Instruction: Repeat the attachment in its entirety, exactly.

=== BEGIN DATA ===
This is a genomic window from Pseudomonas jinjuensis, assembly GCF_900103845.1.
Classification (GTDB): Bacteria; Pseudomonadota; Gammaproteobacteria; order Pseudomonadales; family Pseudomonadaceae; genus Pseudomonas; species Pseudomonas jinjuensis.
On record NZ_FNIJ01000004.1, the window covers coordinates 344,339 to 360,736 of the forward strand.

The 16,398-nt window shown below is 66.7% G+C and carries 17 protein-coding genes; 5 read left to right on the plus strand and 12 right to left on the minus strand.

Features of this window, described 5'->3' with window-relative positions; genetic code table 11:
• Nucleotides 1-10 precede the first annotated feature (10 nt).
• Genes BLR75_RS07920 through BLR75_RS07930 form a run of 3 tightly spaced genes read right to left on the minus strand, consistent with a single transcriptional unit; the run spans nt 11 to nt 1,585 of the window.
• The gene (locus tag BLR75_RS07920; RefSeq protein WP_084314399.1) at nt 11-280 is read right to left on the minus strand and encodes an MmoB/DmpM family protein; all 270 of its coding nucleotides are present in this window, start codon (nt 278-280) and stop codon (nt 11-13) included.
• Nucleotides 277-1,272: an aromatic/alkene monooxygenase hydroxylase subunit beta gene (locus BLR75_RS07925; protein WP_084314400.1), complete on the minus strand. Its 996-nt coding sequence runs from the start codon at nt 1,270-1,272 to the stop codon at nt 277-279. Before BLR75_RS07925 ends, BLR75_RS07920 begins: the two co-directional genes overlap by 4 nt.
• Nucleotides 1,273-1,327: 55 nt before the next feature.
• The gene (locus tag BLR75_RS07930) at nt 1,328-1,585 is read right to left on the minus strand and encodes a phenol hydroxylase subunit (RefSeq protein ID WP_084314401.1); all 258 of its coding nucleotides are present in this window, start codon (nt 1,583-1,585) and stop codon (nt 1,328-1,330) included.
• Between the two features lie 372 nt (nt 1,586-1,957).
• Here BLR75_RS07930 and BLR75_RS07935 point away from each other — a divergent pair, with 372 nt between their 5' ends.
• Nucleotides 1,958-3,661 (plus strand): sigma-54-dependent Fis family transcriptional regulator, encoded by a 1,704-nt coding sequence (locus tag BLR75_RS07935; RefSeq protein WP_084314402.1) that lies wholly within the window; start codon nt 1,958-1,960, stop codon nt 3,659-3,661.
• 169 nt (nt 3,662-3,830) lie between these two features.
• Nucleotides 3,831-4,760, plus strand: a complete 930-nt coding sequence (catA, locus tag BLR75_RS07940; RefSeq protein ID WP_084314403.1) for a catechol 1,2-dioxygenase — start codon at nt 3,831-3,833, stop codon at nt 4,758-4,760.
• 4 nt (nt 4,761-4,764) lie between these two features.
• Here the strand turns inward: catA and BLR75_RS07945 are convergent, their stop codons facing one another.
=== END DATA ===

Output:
This is a genomic window from Pseudomonas jinjuensis, assembly GCF_900103845.1.
Classification (GTDB): Bacteria; Pseudomonadota; Gammaproteobacteria; order Pseudomonadales; family Pseudomonadaceae; genus Pseudomonas; species Pseudomonas jinjuensis.
On record NZ_FNIJ01000004.1, the window covers coordinates 344,339 to 360,736 of the forward strand.

The 16,398-nt window shown below is 66.7% G+C and carries 17 protein-coding genes; 5 read left to right on the plus strand and 12 right to left on the minus strand.

Features of this window, described 5'->3' with window-relative positions; genetic code table 11:
• Nucleotides 1-10 precede the first annotated feature (10 nt).
• Genes BLR75_RS07920 through BLR75_RS07930 form a run of 3 tightly spaced genes read right to left on the minus strand, consistent with a single transcriptional unit; the run spans nt 11 to nt 1,585 of the window.
• The gene (locus tag BLR75_RS07920; RefSeq protein WP_084314399.1) at nt 11-280 is read right to left on the minus strand and encodes an MmoB/DmpM family protein; all 270 of its coding nucleotides are present in this window, start codon (nt 278-280) and stop codon (nt 11-13) included.
• Nucleotides 277-1,272: an aromatic/alkene monooxygenase hydroxylase subunit beta gene (locus BLR75_RS07925; protein WP_084314400.1), complete on the minus strand. Its 996-nt coding sequence runs from the start codon at nt 1,270-1,272 to the stop codon at nt 277-279. Before BLR75_RS07925 ends, BLR75_RS07920 begins: the two co-directional genes overlap by 4 nt.
• Nucleotides 1,273-1,327: 55 nt before the next feature.
• The gene (locus tag BLR75_RS07930) at nt 1,328-1,585 is read right to left on the minus strand and encodes a phenol hydroxylase subunit (RefSeq protein ID WP_084314401.1); all 258 of its coding nucleotides are present in this window, start codon (nt 1,583-1,585) and stop codon (nt 1,328-1,330) included.
• Between the two features lie 372 nt (nt 1,586-1,957).
• Here BLR75_RS07930 and BLR75_RS07935 point away from each other — a divergent pair, with 372 nt between their 5' ends.
• Nucleotides 1,958-3,661 (plus strand): sigma-54-dependent Fis family transcriptional regulator, encoded by a 1,704-nt coding sequence (locus tag BLR75_RS07935; RefSeq protein WP_084314402.1) that lies wholly within the window; start codon nt 1,958-1,960, stop codon nt 3,659-3,661.
• 169 nt (nt 3,662-3,830) lie between these two features.
• Nucleotides 3,831-4,760, plus strand: a complete 930-nt coding sequence (catA, locus tag BLR75_RS07940; RefSeq protein ID WP_084314403.1) for a catechol 1,2-dioxygenase — start codon at nt 3,831-3,833, stop codon at nt 4,758-4,760.
• 4 nt (nt 4,761-4,764) lie between these two features.
• Here the strand turns inward: catA and BLR75_RS07945 are convergent, their stop codons facing one another.